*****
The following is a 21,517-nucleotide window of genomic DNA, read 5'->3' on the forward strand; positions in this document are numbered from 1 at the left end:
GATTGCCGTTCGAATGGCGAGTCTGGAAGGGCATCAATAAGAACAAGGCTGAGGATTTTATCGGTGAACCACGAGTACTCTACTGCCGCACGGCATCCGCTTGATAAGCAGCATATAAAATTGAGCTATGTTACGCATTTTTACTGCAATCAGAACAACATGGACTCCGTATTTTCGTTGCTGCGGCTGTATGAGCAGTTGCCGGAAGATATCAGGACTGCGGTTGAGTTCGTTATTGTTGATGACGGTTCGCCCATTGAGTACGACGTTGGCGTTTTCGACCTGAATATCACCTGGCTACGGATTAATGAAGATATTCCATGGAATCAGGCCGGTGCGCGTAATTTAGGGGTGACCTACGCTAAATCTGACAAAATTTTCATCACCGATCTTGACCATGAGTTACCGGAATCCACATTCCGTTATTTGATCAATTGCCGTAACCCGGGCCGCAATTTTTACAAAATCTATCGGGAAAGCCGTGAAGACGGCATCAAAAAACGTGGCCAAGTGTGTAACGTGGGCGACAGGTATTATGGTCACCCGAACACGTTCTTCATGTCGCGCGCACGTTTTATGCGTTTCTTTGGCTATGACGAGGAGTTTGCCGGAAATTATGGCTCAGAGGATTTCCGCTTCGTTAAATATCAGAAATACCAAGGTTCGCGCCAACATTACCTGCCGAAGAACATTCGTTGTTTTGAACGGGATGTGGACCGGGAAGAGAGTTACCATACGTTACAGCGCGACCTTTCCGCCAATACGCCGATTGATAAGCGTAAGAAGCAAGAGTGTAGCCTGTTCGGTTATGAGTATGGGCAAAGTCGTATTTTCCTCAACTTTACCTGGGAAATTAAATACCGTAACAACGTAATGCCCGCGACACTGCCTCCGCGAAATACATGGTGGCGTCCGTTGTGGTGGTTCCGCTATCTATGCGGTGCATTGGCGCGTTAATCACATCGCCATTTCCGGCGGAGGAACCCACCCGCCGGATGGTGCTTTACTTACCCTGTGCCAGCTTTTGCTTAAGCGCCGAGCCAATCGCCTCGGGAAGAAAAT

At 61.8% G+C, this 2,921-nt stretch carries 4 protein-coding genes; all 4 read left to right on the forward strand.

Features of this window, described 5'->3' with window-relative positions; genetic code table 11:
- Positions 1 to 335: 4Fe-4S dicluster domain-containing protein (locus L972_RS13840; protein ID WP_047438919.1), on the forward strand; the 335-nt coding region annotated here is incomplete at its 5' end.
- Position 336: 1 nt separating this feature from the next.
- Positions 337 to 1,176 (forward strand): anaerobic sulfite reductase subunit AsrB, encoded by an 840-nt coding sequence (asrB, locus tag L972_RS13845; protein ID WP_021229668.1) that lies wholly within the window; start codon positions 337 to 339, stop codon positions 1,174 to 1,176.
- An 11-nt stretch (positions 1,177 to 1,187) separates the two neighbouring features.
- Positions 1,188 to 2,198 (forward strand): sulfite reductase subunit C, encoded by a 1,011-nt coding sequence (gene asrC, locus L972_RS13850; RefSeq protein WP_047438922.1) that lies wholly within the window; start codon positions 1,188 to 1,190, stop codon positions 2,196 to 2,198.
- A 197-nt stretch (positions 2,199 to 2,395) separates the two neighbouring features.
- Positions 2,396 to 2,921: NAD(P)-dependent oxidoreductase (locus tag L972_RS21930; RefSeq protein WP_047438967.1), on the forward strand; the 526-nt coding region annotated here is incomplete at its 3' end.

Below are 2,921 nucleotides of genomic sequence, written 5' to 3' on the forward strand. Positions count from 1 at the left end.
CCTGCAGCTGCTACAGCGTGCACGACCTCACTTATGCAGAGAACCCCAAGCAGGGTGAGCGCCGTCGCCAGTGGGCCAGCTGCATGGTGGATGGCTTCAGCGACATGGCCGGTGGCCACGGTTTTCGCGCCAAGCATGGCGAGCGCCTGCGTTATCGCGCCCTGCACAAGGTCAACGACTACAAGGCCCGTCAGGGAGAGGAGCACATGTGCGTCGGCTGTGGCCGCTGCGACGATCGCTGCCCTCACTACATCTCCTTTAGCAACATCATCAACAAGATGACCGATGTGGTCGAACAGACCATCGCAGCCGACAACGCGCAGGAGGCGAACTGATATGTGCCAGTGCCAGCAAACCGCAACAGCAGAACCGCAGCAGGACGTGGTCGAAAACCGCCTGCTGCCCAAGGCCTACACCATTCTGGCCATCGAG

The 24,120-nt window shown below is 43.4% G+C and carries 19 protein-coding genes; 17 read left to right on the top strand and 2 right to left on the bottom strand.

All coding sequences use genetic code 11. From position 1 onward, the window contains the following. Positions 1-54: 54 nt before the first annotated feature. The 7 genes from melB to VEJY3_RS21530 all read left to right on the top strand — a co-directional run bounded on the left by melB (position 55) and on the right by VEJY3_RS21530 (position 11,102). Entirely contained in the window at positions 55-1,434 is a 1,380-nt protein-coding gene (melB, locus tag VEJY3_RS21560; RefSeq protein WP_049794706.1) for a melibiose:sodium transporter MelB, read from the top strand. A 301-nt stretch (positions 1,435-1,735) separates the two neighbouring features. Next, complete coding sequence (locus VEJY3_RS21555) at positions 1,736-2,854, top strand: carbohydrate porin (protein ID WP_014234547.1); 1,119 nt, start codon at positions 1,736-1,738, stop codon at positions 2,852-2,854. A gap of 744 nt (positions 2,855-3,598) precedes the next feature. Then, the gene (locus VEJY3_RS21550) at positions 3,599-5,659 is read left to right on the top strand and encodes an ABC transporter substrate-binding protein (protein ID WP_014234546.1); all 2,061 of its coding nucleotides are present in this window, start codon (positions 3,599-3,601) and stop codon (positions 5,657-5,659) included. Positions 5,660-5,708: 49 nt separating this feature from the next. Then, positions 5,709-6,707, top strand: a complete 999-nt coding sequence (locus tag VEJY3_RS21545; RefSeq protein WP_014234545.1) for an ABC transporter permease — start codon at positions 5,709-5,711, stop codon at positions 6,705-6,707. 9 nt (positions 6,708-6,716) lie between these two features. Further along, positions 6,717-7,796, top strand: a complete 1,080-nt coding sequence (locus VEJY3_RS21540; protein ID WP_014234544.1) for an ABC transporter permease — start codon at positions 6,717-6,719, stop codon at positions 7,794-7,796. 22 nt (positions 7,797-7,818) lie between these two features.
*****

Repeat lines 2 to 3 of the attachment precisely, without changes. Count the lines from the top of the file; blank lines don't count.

GATTGCCGTTCGAATGGCGAGTCTGGAAGGGCATCAATAAGAACAAGGCTGAGGATTTTATCGGTGAACCACGAGTACTCTACTGCCGCACGGCATCCGCTTGATAAGCAGCATATAAAATTGAGCTATGTTACGCATTTTTACTGCAATCAGAACAACATGGACTCCGTATTTTCGTTGCTGCGGCTGTATGAGCAGTTGCCGGAAGATATCAGGACTGCGGTTGAGTTCGTTATTGTTGATGACGGTTCGCCCATTGAGTACGACGTTGGCGTTTTCGACCTGAATATCACCTGGCTACGGATTAATGAAGATATTCCATGGAATCAGGCCGGTGCGCGTAATTTAGGGGTGACCTACGCTAAATCTGACAAAATTTTCATCACCGATCTTGACCATGAGTTACCGGAATCCACATTCCGTTATTTGATCAATTGCCGTAACCCGGGCCGCAATTTTTACAAAATCTATCGGGAAAGCCGTGAAGACGGCATCAAAAAACGTGGCCAAGTGTGTAACGTGGGCGACAGGTATTATGGTCACCCGAACACGTTCTTCATGTCGCGCGCACGTTTTATGCGTTTCTTTGGCTATGACGAGGAGTTTGCCGGAAATTATGGCTCAGAGGATTTCCGCTTCGTTAAATATCAGAAATACCAAGGTTCGCGCCAACATTACCTGCCGAAGAACATTCGTTGTTTTGAACGGGATGTGGACCGGGAAGAGAGTTACCATACGTTACAGCGCGACCTTTCCGCCAATACGCCGATTGATAAGCGTAAGAAGCAAGAGTGTAGCCTGTTCGGTTATGAGTATGGGCAAAGTCGTATTTTCCTCAACTTTACCTGGGAAATTAAATACCGTAACAACGTAATGCCCGCGACACTGCCTCCGCGAAATACATGGTGGCGTCCGTTGTGGTGGTTCCGCTATCTATGCGGTGCATTGGCGCGTTAATCACATCGCCATTTCCGGCGGAGGAACCCACCCGCCGGATGGTGCTTTACTTACCCTGTGCCAGCTTTTGCTTAAGCGCCGAGCCAATCGCCTCGGGAAGAAAAT

At 61.8% G+C, this 2,921-nt stretch carries 4 protein-coding genes; all 4 read left to right on the forward strand.